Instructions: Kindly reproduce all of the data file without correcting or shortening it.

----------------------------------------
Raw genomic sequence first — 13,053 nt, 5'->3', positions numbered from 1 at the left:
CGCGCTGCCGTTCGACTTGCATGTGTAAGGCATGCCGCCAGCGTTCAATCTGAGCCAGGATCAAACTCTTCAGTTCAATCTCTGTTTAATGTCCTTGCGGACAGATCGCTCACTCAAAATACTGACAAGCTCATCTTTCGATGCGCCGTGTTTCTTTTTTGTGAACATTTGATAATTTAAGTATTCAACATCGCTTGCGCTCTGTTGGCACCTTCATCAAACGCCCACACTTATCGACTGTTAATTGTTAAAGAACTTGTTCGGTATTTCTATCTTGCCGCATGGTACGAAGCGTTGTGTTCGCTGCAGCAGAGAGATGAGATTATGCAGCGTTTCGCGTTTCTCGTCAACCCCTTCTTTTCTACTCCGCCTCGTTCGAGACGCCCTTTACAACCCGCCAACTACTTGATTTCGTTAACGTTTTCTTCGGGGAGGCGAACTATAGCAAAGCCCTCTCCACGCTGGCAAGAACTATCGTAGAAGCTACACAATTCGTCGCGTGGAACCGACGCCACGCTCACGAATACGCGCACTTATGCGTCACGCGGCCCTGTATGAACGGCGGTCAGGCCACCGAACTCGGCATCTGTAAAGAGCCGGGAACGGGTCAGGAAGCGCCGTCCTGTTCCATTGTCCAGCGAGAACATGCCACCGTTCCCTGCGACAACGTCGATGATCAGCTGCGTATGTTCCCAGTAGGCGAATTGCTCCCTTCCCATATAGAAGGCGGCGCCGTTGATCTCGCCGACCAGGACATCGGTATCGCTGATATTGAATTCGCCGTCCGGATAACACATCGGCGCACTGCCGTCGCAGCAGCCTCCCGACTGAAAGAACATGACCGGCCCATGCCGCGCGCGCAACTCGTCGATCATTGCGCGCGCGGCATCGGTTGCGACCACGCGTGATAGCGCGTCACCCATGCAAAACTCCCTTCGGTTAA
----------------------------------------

Raw genomic sequence first — 13,053 nt, 5'->3', positions numbered from 1 at the left:
CGCGCTGCCGTTCGACTTGCATGTGTAAGGCATGCCGCCAGCGTTCAATCTGAGCCAGGATCAAACTCTTCAGTTCAATCTCTGTTTAATGTCCTTGCGGACAGATCGCTCACTCAAAATACTGACAAGCTCATCTTTCGATGCGCCGTGTTTCTTTTTTGTGAACATTTGATAATTTAAGTATTCAACATCGCTTGCGCTCTGTTGGCACCTTCATCAAACGCCCACACTTATCGACTGTTAATTGTTAAAGAACTTGTTCGGTATTTCTATCTTGCCGCATGGTACGAAGCGTTGTGTTCGCTGCAGCAGAGAGATGAGATTATGCAGCGTTTCGCGTTTCTCGTCAACCCCTTCTTTTCTACTCCGCCTCGTTCGAGACGCCCTTTACAACCCGCCAACTACTTGATTTCGTTAACGTTTTCTTCGGGGAGGCGAACTATAGCAAAGCCCTCTCCACGCTGGCAAGAACTATCGTAGAAGCTACACAATTCGTCGCGTGGAACCGACGCCACGCTCACGAATACGCGCACTTATGCGTCACGCGGCCCTGTATGAACGGCGGTCAGGCCACCGAACTCGGCATCTGTAAAGAGCCGGGAACGGGTCAGGAAGCGCCGTCCTGTTCCATTGTCCAGCGAGAACATGCCACCGTTCCCTGCGACAACGTCGATGATCAGCTGCGTATGTTCCCAGTAGGCGAATTGCTCCCTTCCCATATAGAAGGCGGCGCCGTTGATCTCGCCGACCAGGACATCGGTATCGCTGATATTGAATTCGCCGTCCGGATAACACATCGGCGCACTGCCGTCGCAGCAGCCTCCCGACTGAAAGAACATGACCGGCCCATGCCGCGCGCGCAACTCGTCGATCATTGCGCGCGCGGCATCGGTTGCGACCACGCGTGATAGCGCGTCACCCATGCAAAACTCCCTTCGGTTAA